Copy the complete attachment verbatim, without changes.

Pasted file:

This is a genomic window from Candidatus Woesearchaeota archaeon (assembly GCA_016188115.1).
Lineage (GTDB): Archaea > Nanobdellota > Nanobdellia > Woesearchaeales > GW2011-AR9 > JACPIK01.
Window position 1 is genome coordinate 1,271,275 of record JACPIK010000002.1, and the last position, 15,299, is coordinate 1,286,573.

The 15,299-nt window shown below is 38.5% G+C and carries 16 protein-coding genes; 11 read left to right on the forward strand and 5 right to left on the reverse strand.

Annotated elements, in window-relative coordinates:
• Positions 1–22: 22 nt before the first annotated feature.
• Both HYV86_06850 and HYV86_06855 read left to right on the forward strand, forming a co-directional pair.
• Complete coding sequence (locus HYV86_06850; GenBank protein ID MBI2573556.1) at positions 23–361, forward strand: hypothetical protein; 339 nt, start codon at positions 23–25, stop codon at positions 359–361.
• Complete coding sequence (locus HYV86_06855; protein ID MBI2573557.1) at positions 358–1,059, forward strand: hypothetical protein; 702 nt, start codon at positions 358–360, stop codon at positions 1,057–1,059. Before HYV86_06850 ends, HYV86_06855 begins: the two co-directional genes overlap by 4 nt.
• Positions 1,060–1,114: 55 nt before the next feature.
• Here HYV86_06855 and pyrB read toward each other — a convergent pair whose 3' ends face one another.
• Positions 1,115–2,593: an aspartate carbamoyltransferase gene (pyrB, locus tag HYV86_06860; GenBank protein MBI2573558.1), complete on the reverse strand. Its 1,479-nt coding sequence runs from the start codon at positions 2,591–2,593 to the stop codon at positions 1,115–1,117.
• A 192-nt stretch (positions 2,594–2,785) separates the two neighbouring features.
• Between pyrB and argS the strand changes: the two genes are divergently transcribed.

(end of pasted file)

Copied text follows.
This is a genomic window from Candidatus Woesearchaeota archaeon (assembly GCA_016188115.1).
Lineage (GTDB): Archaea > Nanobdellota > Nanobdellia > Woesearchaeales > GW2011-AR9 > JACPIK01.
Window position 1 is genome coordinate 1,271,275 of record JACPIK010000002.1, and the last position, 15,299, is coordinate 1,286,573.

The 15,299-nt window shown below is 38.5% G+C and carries 16 protein-coding genes; 11 read left to right on the forward strand and 5 right to left on the reverse strand.

Annotated elements, in window-relative coordinates:
• Positions 1–22: 22 nt before the first annotated feature.
• Both HYV86_06850 and HYV86_06855 read left to right on the forward strand, forming a co-directional pair.
• Complete coding sequence (locus HYV86_06850; GenBank protein ID MBI2573556.1) at positions 23–361, forward strand: hypothetical protein; 339 nt, start codon at positions 23–25, stop codon at positions 359–361.
• Complete coding sequence (locus HYV86_06855; protein ID MBI2573557.1) at positions 358–1,059, forward strand: hypothetical protein; 702 nt, start codon at positions 358–360, stop codon at positions 1,057–1,059. Before HYV86_06850 ends, HYV86_06855 begins: the two co-directional genes overlap by 4 nt.
• Positions 1,060–1,114: 55 nt before the next feature.
• Here HYV86_06855 and pyrB read toward each other — a convergent pair whose 3' ends face one another.
• Positions 1,115–2,593: an aspartate carbamoyltransferase gene (pyrB, locus tag HYV86_06860; GenBank protein MBI2573558.1), complete on the reverse strand. Its 1,479-nt coding sequence runs from the start codon at positions 2,591–2,593 to the stop codon at positions 1,115–1,117.
• A 192-nt stretch (positions 2,594–2,785) separates the two neighbouring features.
• Between pyrB and argS the strand changes: the two genes are divergently transcribed.